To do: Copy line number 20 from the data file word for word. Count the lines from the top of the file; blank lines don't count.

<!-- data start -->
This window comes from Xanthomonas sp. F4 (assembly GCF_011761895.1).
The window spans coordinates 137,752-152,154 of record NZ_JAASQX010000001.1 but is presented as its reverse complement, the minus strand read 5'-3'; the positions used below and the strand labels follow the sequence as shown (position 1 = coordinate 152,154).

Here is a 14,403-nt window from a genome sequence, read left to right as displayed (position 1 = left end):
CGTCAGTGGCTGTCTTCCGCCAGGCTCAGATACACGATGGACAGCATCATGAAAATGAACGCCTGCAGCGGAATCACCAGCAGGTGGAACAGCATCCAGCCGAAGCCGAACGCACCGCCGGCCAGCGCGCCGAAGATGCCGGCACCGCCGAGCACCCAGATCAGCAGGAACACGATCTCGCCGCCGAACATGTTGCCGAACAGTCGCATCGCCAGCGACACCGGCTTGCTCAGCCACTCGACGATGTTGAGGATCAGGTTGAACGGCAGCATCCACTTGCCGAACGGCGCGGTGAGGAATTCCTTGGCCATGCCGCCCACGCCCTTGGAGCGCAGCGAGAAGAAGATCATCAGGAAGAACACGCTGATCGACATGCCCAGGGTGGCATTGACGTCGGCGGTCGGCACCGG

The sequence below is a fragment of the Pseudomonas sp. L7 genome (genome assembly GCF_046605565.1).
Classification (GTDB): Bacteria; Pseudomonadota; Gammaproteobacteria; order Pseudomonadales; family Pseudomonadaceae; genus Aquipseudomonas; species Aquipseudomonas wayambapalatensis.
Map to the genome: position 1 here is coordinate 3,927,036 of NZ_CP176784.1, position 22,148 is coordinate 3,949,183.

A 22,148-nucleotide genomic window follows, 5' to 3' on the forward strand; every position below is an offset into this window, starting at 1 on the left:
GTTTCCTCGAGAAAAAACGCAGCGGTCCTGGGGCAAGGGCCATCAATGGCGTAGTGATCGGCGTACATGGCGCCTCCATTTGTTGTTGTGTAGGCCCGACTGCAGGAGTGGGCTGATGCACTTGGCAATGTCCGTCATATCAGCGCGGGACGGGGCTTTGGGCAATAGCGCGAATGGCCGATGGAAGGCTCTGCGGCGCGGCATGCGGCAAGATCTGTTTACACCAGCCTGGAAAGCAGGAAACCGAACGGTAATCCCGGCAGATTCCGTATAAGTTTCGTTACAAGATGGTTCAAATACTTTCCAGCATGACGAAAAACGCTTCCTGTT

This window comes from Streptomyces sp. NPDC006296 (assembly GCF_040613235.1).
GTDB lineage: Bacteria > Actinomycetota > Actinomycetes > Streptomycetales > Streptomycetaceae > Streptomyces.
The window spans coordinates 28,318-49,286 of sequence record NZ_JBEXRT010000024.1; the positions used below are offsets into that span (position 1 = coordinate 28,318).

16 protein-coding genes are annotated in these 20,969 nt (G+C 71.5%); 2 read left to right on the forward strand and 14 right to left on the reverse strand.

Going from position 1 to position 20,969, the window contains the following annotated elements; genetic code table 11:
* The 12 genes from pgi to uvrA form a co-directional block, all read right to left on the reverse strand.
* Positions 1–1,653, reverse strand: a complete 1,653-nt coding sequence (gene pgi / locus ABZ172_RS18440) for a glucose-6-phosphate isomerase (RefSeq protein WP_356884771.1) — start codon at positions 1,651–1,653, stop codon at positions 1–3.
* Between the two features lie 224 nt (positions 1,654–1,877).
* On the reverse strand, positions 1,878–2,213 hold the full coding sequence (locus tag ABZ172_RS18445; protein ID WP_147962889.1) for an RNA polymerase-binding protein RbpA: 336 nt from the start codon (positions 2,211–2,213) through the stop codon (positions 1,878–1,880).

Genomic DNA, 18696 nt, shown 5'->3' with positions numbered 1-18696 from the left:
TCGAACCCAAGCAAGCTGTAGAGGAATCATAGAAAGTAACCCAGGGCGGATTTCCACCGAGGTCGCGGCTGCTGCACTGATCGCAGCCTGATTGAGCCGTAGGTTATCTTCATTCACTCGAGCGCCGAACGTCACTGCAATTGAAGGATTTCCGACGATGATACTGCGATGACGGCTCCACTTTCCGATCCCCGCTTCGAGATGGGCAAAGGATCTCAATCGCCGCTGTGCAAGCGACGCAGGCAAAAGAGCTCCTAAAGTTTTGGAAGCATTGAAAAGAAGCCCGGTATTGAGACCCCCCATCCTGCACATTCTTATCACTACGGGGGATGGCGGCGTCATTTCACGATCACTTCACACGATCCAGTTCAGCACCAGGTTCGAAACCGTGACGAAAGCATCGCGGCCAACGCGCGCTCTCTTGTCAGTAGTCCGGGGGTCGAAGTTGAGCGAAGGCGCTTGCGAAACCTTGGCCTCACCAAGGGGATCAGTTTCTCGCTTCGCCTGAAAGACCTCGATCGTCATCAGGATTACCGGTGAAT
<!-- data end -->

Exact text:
TCGAACCCAAGCAAGCTGTAGAGGAATCATAGAAAGTAACCCAGGGCGGATTTCCACCGAGGTCGCGGCTGCTGCACTGATCGCAGCCTGATTGAGCCGTAGGTTATCTTCATTCACTCGAGCGCCGAACGTCACTGCAATTGAAGGATTTCCGACGATGATACTGCGATGACGGCTCCACTTTCCGATCCCCGCTTCGAGATGGGCAAAGGATCTCAATCGCCGCTGTGCAAGCGACGCAGGCAAAAGAGCTCCTAAAGTTTTGGAAGCATTGAAAAGAAGCCCGGTATTGAGACCCCCCATCCTGCACATTCTTATCACTACGGGGGATGGCGGCGTCATTTCACGATCACTTCACACGATCCAGTTCAGCACCAGGTTCGAAACCGTGACGAAAGCATCGCGGCCAACGCGCGCTCTCTTGTCAGTAGTCCGGGGGTCGAAGTTGAGCGAAGGCGCTTGCGAAACCTTGGCCTCACCAAGGGGATCAGTTTCTCGCTTCGCCTGAAAGACCTCGATCGTCATCAGGATTACCGGTGAAT